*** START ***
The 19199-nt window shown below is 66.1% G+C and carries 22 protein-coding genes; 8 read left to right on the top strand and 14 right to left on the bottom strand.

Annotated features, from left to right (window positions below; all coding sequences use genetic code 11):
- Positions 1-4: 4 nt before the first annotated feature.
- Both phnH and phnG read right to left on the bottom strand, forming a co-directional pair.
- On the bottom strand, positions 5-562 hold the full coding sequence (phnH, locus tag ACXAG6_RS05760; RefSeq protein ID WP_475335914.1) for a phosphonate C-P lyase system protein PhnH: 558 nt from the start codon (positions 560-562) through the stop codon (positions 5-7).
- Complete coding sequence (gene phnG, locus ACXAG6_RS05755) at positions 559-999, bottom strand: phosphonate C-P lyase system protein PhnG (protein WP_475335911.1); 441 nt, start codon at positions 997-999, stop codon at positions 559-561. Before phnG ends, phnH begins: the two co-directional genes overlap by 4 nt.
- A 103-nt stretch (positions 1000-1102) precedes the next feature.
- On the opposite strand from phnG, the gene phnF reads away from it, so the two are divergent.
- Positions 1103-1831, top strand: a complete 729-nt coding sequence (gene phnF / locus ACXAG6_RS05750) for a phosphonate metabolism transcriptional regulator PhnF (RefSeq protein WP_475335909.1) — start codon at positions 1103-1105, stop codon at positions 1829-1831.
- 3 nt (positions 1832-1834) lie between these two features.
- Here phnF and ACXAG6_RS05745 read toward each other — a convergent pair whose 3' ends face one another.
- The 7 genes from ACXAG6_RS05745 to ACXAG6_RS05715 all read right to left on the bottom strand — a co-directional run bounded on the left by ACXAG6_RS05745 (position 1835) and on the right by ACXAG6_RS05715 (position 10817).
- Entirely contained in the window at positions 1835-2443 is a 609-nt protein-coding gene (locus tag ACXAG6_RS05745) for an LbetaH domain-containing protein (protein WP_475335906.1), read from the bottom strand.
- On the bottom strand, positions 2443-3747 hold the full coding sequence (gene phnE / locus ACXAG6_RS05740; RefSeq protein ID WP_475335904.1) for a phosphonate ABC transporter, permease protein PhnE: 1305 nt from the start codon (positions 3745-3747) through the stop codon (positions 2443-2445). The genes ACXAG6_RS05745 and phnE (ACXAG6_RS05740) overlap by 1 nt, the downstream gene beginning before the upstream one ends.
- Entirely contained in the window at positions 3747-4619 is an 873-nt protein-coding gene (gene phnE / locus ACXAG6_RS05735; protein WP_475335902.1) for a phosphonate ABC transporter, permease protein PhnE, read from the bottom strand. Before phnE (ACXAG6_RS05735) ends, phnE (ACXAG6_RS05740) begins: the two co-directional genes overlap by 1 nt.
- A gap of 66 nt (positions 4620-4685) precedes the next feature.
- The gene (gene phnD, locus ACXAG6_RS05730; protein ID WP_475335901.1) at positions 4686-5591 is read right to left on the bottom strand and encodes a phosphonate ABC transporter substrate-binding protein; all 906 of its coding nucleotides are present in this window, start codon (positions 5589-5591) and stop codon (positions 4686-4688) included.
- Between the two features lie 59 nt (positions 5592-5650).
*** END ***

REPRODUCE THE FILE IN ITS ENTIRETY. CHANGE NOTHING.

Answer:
The 19199-nt window shown below is 66.1% G+C and carries 22 protein-coding genes; 8 read left to right on the top strand and 14 right to left on the bottom strand.

Annotated features, from left to right (window positions below; all coding sequences use genetic code 11):
- Positions 1-4: 4 nt before the first annotated feature.
- Both phnH and phnG read right to left on the bottom strand, forming a co-directional pair.
- On the bottom strand, positions 5-562 hold the full coding sequence (phnH, locus tag ACXAG6_RS05760; RefSeq protein ID WP_475335914.1) for a phosphonate C-P lyase system protein PhnH: 558 nt from the start codon (positions 560-562) through the stop codon (positions 5-7).
- Complete coding sequence (gene phnG, locus ACXAG6_RS05755) at positions 559-999, bottom strand: phosphonate C-P lyase system protein PhnG (protein WP_475335911.1); 441 nt, start codon at positions 997-999, stop codon at positions 559-561. Before phnG ends, phnH begins: the two co-directional genes overlap by 4 nt.
- A 103-nt stretch (positions 1000-1102) precedes the next feature.
- On the opposite strand from phnG, the gene phnF reads away from it, so the two are divergent.
- Positions 1103-1831, top strand: a complete 729-nt coding sequence (gene phnF / locus ACXAG6_RS05750) for a phosphonate metabolism transcriptional regulator PhnF (RefSeq protein WP_475335909.1) — start codon at positions 1103-1105, stop codon at positions 1829-1831.
- 3 nt (positions 1832-1834) lie between these two features.
- Here phnF and ACXAG6_RS05745 read toward each other — a convergent pair whose 3' ends face one another.
- The 7 genes from ACXAG6_RS05745 to ACXAG6_RS05715 all read right to left on the bottom strand — a co-directional run bounded on the left by ACXAG6_RS05745 (position 1835) and on the right by ACXAG6_RS05715 (position 10817).
- Entirely contained in the window at positions 1835-2443 is a 609-nt protein-coding gene (locus tag ACXAG6_RS05745) for an LbetaH domain-containing protein (protein WP_475335906.1), read from the bottom strand.
- On the bottom strand, positions 2443-3747 hold the full coding sequence (gene phnE / locus ACXAG6_RS05740; RefSeq protein ID WP_475335904.1) for a phosphonate ABC transporter, permease protein PhnE: 1305 nt from the start codon (positions 3745-3747) through the stop codon (positions 2443-2445). The genes ACXAG6_RS05745 and phnE (ACXAG6_RS05740) overlap by 1 nt, the downstream gene beginning before the upstream one ends.
- Entirely contained in the window at positions 3747-4619 is an 873-nt protein-coding gene (gene phnE / locus ACXAG6_RS05735; protein WP_475335902.1) for a phosphonate ABC transporter, permease protein PhnE, read from the bottom strand. Before phnE (ACXAG6_RS05735) ends, phnE (ACXAG6_RS05740) begins: the two co-directional genes overlap by 1 nt.
- A gap of 66 nt (positions 4620-4685) precedes the next feature.
- The gene (gene phnD, locus ACXAG6_RS05730; protein ID WP_475335901.1) at positions 4686-5591 is read right to left on the bottom strand and encodes a phosphonate ABC transporter substrate-binding protein; all 906 of its coding nucleotides are present in this window, start codon (positions 5589-5591) and stop codon (positions 4686-4688) included.
- Between the two features lie 59 nt (positions 5592-5650).